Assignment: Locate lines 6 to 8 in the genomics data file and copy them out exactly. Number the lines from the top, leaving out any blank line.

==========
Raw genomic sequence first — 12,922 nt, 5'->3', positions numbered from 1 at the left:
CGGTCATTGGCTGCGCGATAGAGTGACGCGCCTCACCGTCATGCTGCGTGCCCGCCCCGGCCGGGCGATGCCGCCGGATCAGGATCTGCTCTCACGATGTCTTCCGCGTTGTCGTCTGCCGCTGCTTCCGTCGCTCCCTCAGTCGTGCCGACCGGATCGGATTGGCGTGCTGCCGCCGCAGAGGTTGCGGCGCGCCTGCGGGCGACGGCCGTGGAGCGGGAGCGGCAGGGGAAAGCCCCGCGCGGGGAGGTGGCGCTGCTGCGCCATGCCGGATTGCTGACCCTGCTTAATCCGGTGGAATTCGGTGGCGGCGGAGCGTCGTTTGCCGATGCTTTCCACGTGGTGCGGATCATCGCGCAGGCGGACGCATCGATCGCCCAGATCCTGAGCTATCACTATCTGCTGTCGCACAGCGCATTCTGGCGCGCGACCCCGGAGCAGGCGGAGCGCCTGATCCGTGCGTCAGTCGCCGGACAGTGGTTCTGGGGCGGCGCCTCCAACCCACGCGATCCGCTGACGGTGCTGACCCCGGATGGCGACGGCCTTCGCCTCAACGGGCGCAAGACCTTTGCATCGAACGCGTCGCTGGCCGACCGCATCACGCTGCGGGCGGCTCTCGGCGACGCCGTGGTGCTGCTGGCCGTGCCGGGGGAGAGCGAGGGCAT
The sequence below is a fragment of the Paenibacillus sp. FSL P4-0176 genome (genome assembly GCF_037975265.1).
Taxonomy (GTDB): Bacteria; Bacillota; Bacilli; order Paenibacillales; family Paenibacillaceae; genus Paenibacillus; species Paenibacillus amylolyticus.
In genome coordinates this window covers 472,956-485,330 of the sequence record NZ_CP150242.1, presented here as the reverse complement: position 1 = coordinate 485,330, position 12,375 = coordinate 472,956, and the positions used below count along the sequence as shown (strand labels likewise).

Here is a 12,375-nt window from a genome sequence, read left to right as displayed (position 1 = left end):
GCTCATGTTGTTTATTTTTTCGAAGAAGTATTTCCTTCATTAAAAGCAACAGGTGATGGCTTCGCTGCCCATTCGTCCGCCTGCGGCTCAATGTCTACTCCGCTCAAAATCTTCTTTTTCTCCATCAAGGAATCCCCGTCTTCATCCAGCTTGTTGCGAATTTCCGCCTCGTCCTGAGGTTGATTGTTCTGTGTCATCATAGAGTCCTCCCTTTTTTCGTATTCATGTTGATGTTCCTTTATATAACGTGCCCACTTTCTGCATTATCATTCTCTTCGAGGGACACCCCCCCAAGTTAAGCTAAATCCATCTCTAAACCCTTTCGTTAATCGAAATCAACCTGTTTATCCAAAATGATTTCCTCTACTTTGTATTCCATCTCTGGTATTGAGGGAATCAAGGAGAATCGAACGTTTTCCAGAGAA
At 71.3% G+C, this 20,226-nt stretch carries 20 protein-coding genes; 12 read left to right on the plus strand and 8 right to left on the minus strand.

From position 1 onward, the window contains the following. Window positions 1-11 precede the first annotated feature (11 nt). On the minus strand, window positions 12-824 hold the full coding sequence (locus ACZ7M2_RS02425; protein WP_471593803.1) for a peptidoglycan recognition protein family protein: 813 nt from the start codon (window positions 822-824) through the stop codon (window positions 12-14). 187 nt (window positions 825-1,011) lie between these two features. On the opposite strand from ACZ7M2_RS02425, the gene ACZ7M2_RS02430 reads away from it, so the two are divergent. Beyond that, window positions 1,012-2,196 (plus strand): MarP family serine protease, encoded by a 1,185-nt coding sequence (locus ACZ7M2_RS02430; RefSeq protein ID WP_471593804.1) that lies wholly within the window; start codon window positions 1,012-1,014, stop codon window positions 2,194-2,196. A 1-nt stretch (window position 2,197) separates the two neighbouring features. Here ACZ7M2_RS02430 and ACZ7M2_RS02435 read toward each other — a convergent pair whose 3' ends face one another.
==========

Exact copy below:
Here is a 12,375-nt window from a genome sequence, read left to right as displayed (position 1 = left end):
GCTCATGTTGTTTATTTTTTCGAAGAAGTATTTCCTTCATTAAAAGCAACAGGTGATGGCTTCGCTGCCCATTCGTCCGCCTGCGGCTCAATGTCTACTCCGCTCAAAATCTTCTTTTTCTCCATCAAGGAATCCCCGTCTTCATCCAGCTTGTTGCGAATTTCCGCCTCGTCCTGAGGTTGATTGTTCTGTGTCATCATAGAGTCCTCCCTTTTTTCGTATTCATGTTGATGTTCCTTTATATAACGTGCCCACTTTCTGCATTATCATTCTCTTCGAGGGACACCCCCCCAAGTTAAGCTAAATCCATCTCTAAACCCTTTCGTTAATCGAAATCAACCTGTTTATCCAAAATGATTTCCTCTACTTTGTATTCCATCTCTGGTATTGAGGGAATCAAGGAGAATCGAACGTTTTCCAGAGAA
At 71.3% G+C, this 20,226-nt stretch carries 20 protein-coding genes; 12 read left to right on the plus strand and 8 right to left on the minus strand.